A new survey has revealed that one in three UK parents don’t think it’s essential for children to go into school everyday.
The reason for this? Well, it’s apparently all due to the COVID-19 pandemic.
According to a new YouGov public poll, which has been conducted by the Centre for Social Justice (CSJ) thinktank, around 28% of parents surveyed said they felt the several lockdowns throughout 2020 and 2021 proved that youngsters did not actually need to physically be in the classroom five days a week.
On top of this, apparently only 70% of parents are confident that their child’s needs are being met at school anyway, and this figure was even found to have dropped to 61% for children at secondary school.
The shocking results of the poll – which questioned 1,206 parents during December 2023, and is part of a wider report titled The Missing Link: Restoring The Bond Between Schools And Families – has led CSJ chief executive, Andy Cook, to claim there is “fundamental work” that needs to be done in order to “rebuild the contract between families and schools”.
He also added that it proves the “bonds of trust” between the two parties have been broken for a “significant minority”.
“This is not a one-way street,” Mr Cook continued.
“Parents have legitimate expectations of schools, which the Government must help them to deliver, but as parents, we need to take responsibility for getting our kids ready for school, at school, and for keeping them engaged in school.
“Restoring the bond between parents and schools will help us to do this [but] failure to address this will be catastrophic for the future of our people, communities, and state.”
The results of the survey come as the Government unveiled plans for a major national drive aiming to improve school attendance figures nationwide yesterday.
With tackling persistent pupil absence at the centre of the new “stronger” measures, the Government says more than one million children and young people across England will be supported into regular education thanks to the expansion of the already-existing ‘attendance hubs’.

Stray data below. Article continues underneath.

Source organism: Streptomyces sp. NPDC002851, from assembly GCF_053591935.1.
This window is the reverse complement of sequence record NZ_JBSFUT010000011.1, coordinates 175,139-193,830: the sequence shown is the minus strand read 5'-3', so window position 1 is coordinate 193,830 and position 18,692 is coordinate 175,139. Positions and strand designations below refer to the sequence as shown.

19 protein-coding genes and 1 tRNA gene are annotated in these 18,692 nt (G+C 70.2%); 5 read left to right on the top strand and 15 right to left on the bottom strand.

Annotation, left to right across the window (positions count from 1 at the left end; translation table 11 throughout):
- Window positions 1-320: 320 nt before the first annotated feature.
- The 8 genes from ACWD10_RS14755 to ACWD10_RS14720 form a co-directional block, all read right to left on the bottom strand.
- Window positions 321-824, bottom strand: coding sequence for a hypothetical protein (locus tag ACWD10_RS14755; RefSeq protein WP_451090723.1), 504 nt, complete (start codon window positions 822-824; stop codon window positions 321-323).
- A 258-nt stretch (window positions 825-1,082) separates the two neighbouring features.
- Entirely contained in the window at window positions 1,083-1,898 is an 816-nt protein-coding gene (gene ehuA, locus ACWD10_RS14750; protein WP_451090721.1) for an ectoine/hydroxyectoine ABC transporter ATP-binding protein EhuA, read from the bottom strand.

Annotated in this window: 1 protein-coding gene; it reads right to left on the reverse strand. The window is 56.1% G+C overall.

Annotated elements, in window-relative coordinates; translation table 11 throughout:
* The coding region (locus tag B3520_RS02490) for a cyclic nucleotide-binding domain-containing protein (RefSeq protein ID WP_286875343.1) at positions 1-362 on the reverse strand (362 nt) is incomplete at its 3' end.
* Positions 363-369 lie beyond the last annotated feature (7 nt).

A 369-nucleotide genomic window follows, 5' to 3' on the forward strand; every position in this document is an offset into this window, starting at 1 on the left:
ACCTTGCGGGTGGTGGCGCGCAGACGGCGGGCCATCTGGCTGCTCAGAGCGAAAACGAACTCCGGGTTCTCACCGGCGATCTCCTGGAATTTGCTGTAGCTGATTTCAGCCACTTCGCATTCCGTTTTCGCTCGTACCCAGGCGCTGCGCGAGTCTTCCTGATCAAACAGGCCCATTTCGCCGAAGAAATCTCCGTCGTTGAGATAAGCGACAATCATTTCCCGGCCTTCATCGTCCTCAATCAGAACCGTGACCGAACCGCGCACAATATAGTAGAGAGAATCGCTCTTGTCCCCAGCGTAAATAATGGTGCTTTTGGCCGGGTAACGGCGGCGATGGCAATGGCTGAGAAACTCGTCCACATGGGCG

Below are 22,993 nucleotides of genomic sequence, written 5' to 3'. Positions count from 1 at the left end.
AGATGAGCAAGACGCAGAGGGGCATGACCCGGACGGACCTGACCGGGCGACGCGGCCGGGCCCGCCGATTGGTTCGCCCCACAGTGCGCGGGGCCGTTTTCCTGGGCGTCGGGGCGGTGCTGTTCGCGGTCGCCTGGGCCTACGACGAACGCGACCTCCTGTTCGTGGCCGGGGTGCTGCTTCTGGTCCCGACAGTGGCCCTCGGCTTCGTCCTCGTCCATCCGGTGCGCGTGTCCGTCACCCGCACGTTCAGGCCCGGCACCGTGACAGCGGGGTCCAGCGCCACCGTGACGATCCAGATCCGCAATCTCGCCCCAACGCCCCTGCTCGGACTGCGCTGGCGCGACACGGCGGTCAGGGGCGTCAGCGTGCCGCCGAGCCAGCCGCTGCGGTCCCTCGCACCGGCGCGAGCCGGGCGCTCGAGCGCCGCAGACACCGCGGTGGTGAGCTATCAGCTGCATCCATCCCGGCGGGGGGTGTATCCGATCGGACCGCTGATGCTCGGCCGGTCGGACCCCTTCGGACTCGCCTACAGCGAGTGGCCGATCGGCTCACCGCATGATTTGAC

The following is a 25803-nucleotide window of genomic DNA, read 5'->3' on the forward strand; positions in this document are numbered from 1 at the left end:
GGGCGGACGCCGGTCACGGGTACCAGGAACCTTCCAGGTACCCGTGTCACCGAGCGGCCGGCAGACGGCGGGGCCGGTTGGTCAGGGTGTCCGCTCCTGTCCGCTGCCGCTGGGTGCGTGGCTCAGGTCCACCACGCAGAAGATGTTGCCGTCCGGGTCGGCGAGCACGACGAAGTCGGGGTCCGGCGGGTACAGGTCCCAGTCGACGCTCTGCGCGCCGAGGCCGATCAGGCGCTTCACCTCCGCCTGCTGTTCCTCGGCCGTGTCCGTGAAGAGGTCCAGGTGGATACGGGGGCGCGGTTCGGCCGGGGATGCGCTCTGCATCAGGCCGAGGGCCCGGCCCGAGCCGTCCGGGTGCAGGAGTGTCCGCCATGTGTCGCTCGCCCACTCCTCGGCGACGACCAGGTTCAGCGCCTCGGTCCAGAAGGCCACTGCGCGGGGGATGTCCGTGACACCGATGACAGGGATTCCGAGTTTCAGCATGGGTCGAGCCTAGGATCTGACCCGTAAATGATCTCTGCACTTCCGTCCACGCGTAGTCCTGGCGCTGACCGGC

The ‘attendance hubs’ work to provide “a range of tailored support” to families to boost time in school.
There’ll be 18 new attendance hubs across six regions, which will eventually bring the total to 32, and see nearly 2,000 schools helped to tackle regular absences.
“Tackling attendance is my number one priority,” commented Education Secretary, Gillian Keegan.
“The benefits of our success in raising education standards can only be when all children are in school… [and] we want all our children to have the best start in life, because we know that attending school is vital to a child’s wellbeing, development, and attainment as well as impact future career success.”
Featured Image – gov.uk
A look at the plans to turn historic Ancoats mill with rich musical heritage into new apartment complex
Hodder + Partners have just revealed new CGIs and a more detailed look at the plans for their redevelopment of the longstanding Brunswick Mill in Ancoats which is set to become a brand-new apartment complex.
The proposals to turn the once creative space with decades of musical heritage into a new residential site were revealed back in 2021 and approved within just a few months, despite having been met with plenty of resistance given its history and cultural significance.
Nevertheless, Northern company Big Red Construction recently kicked off the £50+ million renovation on behalf of developer Arrowsmith Investments and the apartments are projected to be finished in 2026.
With that in mind, the architectural designers Hodder have just released a new look at what Brunswick Mill is set to look like once completed:
Set to transform the historic industrial mill-turned-creative space and music studios on the edge of New Islington into 153 new apartments, ranging from one, two and three-bedroom residences, the redevelopment will be spread across two phases.
In line with designs by Hodder + Partners, the initial phase involves converting the existing mill building and the construction of new four and seven-storey elements to accommodate the remaining 127 homes on the Bradford Road plot in Ancoats.
Big Red Construction, who are also working on the Peelers Yard building for CERT Property and Myprotein founder Oliver Cookson, are expected to complete phase one by the first quarter of 2026.
Here’s another look at what living space people are already buying up:
Along with Hodder + Partners as architects, the project team also consists of HW Consultancy who are covering structural aspects, Manchester firm Clancy for mechanical and electrical considerations, as well as AM Pyro as fire engineers.
With property company Orlando Reid serving as estate agents for the project, 42 out of the 153 apartments have already been sold off-plan, with managing director Baljit Arora describing it as “an exciting period for all parties involved and for the city of Manchester”.
This is just the latest chapter in the continued regeneration of the Ancoats and the New Islington areas, which remain two of the most heavily re-developed areas in the city centre and Greater Manchester as a whole. You can see other hot properties in and around the region HERE.